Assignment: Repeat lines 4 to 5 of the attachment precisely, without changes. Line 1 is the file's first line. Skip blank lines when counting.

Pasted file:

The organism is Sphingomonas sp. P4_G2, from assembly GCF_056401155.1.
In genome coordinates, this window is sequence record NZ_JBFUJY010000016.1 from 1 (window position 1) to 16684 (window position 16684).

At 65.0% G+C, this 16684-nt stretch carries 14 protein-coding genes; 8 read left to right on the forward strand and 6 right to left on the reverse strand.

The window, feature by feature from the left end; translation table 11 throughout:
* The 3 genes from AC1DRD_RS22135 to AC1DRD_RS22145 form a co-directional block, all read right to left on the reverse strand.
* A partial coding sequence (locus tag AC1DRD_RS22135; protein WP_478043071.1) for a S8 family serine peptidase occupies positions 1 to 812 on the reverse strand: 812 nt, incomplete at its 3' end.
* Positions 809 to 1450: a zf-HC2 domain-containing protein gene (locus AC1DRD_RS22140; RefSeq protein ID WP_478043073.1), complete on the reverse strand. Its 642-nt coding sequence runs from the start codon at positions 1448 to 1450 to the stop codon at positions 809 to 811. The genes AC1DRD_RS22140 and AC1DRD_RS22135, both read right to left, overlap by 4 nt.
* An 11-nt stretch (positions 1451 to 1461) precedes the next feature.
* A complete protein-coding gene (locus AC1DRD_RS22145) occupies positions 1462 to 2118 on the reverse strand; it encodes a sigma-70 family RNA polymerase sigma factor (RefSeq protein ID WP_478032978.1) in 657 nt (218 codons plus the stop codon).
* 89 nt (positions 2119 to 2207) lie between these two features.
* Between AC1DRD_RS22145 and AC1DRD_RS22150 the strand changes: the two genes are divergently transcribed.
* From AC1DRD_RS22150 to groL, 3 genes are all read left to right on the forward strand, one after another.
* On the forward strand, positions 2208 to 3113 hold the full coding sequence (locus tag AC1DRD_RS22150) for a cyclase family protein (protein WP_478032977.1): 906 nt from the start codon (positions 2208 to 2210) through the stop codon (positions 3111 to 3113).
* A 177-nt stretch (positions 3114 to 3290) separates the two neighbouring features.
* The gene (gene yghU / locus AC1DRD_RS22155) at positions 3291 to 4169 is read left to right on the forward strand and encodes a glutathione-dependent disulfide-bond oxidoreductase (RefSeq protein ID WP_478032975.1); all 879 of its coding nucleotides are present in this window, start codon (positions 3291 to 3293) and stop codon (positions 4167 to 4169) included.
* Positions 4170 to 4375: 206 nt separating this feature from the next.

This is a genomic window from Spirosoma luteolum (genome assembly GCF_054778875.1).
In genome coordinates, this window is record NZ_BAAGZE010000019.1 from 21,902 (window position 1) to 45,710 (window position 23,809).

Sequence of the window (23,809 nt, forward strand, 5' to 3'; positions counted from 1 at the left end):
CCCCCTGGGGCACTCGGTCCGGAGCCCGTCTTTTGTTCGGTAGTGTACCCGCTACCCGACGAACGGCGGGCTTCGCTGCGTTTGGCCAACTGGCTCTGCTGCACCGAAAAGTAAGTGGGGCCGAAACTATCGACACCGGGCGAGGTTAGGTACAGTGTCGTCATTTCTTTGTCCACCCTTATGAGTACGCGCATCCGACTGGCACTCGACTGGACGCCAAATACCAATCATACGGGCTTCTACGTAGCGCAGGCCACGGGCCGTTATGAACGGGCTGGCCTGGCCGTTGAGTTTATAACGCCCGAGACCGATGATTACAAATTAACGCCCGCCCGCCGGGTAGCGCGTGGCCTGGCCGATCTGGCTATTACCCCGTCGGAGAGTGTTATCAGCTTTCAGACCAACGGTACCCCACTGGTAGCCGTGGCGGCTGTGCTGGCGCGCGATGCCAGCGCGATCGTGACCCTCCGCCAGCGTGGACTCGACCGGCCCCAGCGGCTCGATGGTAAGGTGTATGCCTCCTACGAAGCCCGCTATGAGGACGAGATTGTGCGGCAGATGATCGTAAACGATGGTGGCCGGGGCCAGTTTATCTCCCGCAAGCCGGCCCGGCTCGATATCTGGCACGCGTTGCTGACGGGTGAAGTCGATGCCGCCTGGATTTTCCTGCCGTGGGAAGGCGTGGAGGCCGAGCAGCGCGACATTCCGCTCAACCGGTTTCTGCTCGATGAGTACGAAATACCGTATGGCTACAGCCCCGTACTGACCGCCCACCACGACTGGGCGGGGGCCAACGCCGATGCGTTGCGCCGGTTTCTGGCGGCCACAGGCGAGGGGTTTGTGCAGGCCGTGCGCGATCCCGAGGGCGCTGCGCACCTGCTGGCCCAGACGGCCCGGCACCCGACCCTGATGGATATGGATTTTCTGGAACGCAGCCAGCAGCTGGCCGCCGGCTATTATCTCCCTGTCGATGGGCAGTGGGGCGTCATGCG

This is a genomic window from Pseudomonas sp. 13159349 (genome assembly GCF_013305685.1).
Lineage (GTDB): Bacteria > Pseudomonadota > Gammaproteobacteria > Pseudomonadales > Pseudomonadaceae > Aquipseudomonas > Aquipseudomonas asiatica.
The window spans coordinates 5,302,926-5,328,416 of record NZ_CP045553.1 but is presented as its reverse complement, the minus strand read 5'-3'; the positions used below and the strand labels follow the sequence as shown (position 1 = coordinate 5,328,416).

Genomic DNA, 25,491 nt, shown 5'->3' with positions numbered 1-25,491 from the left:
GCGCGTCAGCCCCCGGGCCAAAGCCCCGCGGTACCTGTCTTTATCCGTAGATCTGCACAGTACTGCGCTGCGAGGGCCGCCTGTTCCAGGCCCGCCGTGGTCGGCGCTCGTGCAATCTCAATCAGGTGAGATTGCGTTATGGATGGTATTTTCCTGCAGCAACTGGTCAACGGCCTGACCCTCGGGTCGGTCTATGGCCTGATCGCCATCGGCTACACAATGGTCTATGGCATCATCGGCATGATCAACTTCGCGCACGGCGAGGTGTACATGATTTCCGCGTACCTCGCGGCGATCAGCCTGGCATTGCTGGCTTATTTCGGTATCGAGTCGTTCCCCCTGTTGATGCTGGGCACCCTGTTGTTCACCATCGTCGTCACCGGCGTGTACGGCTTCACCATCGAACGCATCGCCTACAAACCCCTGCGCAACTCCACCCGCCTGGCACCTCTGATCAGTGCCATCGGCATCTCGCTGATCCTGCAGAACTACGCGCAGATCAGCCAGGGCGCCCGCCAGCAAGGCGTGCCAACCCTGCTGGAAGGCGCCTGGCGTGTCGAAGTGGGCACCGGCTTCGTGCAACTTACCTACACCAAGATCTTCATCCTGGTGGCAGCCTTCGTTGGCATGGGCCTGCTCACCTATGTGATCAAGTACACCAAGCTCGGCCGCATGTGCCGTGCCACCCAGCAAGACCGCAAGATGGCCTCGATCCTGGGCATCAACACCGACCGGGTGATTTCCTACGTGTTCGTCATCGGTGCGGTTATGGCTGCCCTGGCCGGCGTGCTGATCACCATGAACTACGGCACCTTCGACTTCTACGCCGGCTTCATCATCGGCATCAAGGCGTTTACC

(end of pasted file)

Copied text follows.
The window, feature by feature from the left end; translation table 11 throughout:
* The 3 genes from AC1DRD_RS22135 to AC1DRD_RS22145 form a co-directional block, all read right to left on the reverse strand.